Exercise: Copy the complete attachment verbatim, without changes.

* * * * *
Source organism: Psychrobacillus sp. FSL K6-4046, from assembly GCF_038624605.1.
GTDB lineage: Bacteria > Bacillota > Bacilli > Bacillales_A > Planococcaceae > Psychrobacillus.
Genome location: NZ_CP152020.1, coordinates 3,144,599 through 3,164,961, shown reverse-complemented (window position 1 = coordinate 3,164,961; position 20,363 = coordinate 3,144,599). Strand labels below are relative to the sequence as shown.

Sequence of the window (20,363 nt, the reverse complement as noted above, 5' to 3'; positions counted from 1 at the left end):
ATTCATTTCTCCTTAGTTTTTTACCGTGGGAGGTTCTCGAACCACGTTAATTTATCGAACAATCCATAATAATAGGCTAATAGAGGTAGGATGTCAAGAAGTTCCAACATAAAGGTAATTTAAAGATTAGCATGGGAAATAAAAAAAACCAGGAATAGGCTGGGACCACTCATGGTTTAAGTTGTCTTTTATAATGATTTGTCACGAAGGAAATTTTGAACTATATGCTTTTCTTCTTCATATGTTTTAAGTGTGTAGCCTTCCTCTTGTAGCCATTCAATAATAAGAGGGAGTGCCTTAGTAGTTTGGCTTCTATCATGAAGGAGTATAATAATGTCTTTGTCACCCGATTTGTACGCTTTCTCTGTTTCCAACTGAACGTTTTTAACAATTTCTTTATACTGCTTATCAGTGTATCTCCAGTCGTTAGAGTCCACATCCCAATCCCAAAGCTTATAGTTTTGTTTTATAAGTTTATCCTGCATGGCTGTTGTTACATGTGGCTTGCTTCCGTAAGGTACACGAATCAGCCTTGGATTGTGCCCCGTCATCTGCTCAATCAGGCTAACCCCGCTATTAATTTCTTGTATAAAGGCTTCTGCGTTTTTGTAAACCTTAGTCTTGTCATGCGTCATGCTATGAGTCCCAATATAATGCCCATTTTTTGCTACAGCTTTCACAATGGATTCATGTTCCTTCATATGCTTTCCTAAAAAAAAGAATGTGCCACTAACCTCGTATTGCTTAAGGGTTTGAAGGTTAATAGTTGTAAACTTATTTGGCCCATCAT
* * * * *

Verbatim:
Source organism: Psychrobacillus sp. FSL K6-4046, from assembly GCF_038624605.1.
GTDB lineage: Bacteria > Bacillota > Bacilli > Bacillales_A > Planococcaceae > Psychrobacillus.
Genome location: NZ_CP152020.1, coordinates 3,144,599 through 3,164,961, shown reverse-complemented (window position 1 = coordinate 3,164,961; position 20,363 = coordinate 3,144,599). Strand labels below are relative to the sequence as shown.

Sequence of the window (20,363 nt, the reverse complement as noted above, 5' to 3'; positions counted from 1 at the left end):
ATTCATTTCTCCTTAGTTTTTTACCGTGGGAGGTTCTCGAACCACGTTAATTTATCGAACAATCCATAATAATAGGCTAATAGAGGTAGGATGTCAAGAAGTTCCAACATAAAGGTAATTTAAAGATTAGCATGGGAAATAAAAAAAACCAGGAATAGGCTGGGACCACTCATGGTTTAAGTTGTCTTTTATAATGATTTGTCACGAAGGAAATTTTGAACTATATGCTTTTCTTCTTCATATGTTTTAAGTGTGTAGCCTTCCTCTTGTAGCCATTCAATAATAAGAGGGAGTGCCTTAGTAGTTTGGCTTCTATCATGAAGGAGTATAATAATGTCTTTGTCACCCGATTTGTACGCTTTCTCTGTTTCCAACTGAACGTTTTTAACAATTTCTTTATACTGCTTATCAGTGTATCTCCAGTCGTTAGAGTCCACATCCCAATCCCAAAGCTTATAGTTTTGTTTTATAAGTTTATCCTGCATGGCTGTTGTTACATGTGGCTTGCTTCCGTAAGGTACACGAATCAGCCTTGGATTGTGCCCCGTCATCTGCTCAATCAGGCTAACCCCGCTATTAATTTCTTGTATAAAGGCTTCTGCGTTTTTGTAAACCTTAGTCTTGTCATGCGTCATGCTATGAGTCCCAATATAATGCCCATTTTTTGCTACAGCTTTCACAATGGATTCATGTTCCTTCATATGCTTTCCTAAAAAAAAGAATGTGCCACTAACCTCGTATTGCTTAAGGGTTTGAAGGTTAATAGTTGTAAACTTATTTGGCCCATCAT